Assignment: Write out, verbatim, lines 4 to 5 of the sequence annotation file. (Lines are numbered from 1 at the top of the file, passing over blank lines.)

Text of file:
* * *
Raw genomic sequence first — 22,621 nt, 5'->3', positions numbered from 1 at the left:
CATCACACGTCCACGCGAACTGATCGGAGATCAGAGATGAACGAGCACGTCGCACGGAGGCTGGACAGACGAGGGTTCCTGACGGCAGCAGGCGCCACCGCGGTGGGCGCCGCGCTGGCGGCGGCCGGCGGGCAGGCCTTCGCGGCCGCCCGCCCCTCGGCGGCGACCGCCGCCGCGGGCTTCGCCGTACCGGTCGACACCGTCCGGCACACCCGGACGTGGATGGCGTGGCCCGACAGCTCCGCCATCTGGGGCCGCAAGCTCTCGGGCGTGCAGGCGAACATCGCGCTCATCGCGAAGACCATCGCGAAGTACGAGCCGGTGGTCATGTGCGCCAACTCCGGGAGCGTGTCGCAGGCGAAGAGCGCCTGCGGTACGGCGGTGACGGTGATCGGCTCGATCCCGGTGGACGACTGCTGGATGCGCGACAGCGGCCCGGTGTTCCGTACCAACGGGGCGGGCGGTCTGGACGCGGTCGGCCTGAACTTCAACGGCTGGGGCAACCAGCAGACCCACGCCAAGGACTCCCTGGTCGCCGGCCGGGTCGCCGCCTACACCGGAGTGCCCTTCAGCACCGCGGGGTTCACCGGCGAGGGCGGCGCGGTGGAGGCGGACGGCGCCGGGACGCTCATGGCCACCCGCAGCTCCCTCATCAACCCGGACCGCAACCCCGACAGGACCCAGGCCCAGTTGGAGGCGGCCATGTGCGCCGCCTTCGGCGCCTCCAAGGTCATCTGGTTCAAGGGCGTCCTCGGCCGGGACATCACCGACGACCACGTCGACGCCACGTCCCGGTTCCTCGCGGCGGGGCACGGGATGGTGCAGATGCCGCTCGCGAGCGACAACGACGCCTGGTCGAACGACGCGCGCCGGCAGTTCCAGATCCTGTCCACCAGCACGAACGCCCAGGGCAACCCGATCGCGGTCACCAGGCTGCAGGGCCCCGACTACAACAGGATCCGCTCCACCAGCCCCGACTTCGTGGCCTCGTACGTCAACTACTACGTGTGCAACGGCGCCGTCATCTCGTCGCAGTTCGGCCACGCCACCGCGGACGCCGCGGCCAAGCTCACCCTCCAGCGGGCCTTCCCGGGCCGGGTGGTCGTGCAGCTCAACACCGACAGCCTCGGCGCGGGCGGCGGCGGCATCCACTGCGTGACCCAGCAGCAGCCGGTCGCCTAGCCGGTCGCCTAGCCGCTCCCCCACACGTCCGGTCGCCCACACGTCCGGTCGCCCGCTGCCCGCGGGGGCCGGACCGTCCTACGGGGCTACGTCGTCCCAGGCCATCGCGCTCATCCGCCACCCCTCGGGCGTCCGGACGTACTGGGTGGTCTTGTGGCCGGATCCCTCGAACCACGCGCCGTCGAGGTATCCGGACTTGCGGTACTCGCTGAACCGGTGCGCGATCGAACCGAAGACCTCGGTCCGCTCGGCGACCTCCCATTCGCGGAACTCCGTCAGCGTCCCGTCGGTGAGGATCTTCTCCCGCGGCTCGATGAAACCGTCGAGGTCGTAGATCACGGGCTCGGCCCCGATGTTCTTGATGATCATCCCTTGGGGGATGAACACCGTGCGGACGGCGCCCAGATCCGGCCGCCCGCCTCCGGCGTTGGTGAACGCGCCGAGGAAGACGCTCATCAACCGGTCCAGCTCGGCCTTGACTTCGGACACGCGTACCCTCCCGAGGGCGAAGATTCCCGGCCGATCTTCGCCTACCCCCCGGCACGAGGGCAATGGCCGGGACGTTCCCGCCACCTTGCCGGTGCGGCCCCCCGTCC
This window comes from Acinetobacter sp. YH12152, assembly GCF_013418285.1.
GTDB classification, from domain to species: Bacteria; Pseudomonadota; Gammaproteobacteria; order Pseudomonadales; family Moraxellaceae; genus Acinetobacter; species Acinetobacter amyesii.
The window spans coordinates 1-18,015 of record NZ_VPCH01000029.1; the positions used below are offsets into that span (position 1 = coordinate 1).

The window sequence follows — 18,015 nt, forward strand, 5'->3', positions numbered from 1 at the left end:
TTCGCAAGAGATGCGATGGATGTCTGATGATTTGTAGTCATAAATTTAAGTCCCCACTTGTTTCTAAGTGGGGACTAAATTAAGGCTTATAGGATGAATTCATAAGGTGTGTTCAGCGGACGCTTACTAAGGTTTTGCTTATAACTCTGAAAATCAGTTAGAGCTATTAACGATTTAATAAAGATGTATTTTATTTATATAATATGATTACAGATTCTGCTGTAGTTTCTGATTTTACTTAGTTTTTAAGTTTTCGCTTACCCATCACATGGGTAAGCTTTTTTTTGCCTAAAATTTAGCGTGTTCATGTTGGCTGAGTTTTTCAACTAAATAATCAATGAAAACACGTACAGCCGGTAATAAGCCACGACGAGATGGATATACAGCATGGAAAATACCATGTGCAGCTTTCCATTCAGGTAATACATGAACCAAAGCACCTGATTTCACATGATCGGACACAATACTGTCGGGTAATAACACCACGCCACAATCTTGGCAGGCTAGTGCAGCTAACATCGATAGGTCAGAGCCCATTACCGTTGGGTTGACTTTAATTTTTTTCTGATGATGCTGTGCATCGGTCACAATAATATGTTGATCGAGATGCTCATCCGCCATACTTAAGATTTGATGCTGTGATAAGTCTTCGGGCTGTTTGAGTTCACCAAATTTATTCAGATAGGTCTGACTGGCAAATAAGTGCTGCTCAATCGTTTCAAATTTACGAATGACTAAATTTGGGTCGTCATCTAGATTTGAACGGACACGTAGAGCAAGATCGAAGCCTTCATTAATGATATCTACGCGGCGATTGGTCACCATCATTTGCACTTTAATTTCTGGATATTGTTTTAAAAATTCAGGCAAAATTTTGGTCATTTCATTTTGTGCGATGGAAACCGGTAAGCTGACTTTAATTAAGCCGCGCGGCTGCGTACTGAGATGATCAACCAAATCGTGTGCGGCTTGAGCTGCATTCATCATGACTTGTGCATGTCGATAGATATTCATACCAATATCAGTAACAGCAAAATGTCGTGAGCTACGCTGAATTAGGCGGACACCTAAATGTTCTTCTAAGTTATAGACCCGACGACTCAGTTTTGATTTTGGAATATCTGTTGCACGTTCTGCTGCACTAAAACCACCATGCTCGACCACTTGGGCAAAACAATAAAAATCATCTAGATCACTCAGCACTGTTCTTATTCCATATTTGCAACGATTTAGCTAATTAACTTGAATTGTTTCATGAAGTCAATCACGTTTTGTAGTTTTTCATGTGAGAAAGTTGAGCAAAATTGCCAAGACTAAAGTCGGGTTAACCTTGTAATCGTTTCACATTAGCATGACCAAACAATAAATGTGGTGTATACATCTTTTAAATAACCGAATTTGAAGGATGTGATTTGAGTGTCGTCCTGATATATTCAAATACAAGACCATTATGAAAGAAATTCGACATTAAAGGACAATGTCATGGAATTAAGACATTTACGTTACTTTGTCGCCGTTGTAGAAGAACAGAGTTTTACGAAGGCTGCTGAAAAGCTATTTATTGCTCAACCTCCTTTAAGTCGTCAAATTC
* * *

GTDB classification, from domain to species: Bacteria; Pseudomonadota; Gammaproteobacteria; order Pseudomonadales; family Moraxellaceae; genus Acinetobacter; species Acinetobacter amyesii.
The window spans coordinates 1-18,015 of record NZ_VPCH01000029.1; the positions used below are offsets into that span (position 1 = coordinate 1).